President’s Award winners

In addition to Richard Swihart, the College of Education boasts six other students among this year’s 44 President’s Award winners. They are: Patricia Celaya, counseling psychology, Ph.D. candidate; Janine Darragh, language and literacy education, Ph.D.; Richard Goranflo III, higher education administration, Ed.M.; Christian Granlund, sport management, B.A.; Ladan Maleki, counseling psychology Ph.D.; joan o’sa oviawe, cultural studies, Ph.D.

Reading matter
End the University as we know it
.  Writer argues that graduate education is the Detroit of higher learning.
Tight Times Call for Trustees Who Push Back, Presidents Say Economists do not know when the recession will end, the presidents said, and boards need to play a significant role in helping colleges restructure.

Question of the day
Who was the only U.S. president to have a Ph.D.? Find out here.

Heads up, sports fans

Be watching for a late-April announcement of the first fellowships awarded to Masters in Teaching students by Edgar and Holli Martinez, who through their Martinez Foundation are on a mission to increase the number of teachers of color in our schools.  The winners will be honored at the Seattle Mariners’ June 6 “Latinos in Beisbol” game.  Put on your crimson T-shirt and cheer them on. Each ticket bought through this link will result in $7 going to support the foundation’s efforts.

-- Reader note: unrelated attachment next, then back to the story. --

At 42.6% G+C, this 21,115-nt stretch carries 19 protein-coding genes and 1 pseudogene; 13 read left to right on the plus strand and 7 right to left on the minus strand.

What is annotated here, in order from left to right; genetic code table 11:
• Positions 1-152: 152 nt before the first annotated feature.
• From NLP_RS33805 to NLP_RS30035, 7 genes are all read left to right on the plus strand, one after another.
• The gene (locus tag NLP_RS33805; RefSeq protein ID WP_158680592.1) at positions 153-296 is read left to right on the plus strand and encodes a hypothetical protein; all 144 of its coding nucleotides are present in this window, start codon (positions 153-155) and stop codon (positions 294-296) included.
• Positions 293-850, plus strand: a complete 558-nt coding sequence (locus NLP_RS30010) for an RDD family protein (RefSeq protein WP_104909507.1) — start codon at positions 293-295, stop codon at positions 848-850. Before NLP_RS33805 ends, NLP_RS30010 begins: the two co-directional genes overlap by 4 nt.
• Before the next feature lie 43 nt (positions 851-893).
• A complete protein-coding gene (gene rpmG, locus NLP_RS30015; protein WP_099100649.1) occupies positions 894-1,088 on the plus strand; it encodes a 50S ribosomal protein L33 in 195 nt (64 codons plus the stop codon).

Speaking of sports…
Assistant Professor John Wong of our sport management faculty scored in the publishing scene with his chapter in The Chicago Sports Reader, “a celebration of the strong, the agile, and the tricky.”  John’s chapter is about the founding of the Chicago Blackhawks Professional sport-bookHockey Team. It uses literature in entrepreneurship as a framework in examining why the Chicago team succeeded when some of the other NHL teams folded during or shortly after the Great Depression. Of 20 chapters submitted to the editors, John’s was one of 13 chosen. I asked him how he got involved with the literary project. His reply:
“I got an e-mail about a couple of years ago from one of the editors – a fellow sport historian. He told me he and another sport historian were going to work on an anthology of sport in Chicago. They had started gathering contributors but then realized they did not have a chapter on hockey. Since Chicago had one of the oldest franchises in the NHL, they felt that hockey should be included. Because hockey is one of my research interests (and they know that from my conference presentations and publications), they approached me to take on the chapter. At the time, I did not know who the other contributors were. Now that I have received my copy of the book, I realize that the editors have recruited some of the big names in sport history. And, of course, I am very flattered and humbled by their invitation for me to participate.